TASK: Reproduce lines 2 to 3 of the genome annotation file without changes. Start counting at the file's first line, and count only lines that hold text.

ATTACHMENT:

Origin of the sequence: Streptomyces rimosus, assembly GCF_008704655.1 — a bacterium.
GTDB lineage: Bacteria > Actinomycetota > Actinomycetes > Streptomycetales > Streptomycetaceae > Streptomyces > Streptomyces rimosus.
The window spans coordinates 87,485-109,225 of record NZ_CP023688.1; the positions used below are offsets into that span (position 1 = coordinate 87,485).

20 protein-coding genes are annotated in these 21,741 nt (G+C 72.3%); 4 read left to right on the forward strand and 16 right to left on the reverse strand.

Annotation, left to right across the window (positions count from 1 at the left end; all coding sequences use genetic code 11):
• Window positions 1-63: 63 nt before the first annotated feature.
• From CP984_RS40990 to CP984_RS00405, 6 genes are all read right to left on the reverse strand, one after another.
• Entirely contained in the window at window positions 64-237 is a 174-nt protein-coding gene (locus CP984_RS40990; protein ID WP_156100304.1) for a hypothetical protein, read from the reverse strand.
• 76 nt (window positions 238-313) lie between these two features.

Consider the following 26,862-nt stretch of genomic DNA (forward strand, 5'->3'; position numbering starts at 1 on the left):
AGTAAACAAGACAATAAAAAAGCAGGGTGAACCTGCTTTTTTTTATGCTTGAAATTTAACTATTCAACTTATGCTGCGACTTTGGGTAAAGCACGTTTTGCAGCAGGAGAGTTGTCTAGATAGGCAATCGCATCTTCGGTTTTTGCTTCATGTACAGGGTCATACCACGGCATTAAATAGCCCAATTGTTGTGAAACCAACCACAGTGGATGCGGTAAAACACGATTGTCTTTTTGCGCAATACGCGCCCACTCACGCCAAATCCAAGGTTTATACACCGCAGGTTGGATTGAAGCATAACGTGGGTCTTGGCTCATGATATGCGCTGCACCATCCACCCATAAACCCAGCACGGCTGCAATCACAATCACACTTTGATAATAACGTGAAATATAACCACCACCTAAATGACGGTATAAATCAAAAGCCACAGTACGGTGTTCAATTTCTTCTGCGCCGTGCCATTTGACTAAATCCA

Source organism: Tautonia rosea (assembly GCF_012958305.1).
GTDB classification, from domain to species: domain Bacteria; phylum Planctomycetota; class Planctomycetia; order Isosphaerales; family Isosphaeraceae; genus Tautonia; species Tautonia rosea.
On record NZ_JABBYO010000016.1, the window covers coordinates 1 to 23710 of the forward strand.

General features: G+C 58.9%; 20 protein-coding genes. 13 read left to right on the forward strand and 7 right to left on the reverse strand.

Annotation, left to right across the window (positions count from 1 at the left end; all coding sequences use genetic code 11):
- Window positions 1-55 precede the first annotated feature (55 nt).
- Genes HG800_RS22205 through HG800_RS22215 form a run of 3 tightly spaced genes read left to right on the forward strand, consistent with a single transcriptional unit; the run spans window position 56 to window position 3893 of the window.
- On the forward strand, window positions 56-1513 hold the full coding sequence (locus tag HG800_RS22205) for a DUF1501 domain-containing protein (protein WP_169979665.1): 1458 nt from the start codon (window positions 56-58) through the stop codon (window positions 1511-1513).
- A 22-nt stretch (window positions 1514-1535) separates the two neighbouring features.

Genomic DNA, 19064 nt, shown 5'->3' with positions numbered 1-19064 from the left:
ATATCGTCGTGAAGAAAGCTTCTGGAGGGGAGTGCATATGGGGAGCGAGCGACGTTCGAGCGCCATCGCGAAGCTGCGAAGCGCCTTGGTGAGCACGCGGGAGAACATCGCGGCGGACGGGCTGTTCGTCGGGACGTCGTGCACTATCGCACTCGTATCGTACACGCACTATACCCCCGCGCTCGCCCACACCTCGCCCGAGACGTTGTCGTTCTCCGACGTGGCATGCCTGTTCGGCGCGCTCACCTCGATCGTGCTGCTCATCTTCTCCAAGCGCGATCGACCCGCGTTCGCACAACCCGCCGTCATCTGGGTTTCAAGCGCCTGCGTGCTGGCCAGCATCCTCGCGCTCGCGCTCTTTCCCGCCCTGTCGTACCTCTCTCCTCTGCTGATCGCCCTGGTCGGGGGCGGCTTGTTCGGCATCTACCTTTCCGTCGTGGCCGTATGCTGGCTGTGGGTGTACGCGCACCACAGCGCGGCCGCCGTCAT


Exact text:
GTDB lineage: Bacteria > Actinomycetota > Actinomycetes > Streptomycetales > Streptomycetaceae > Streptomyces > Streptomyces rimosus.
The window spans coordinates 87,485-109,225 of record NZ_CP023688.1; the positions used below are offsets into that span (position 1 = coordinate 87,485).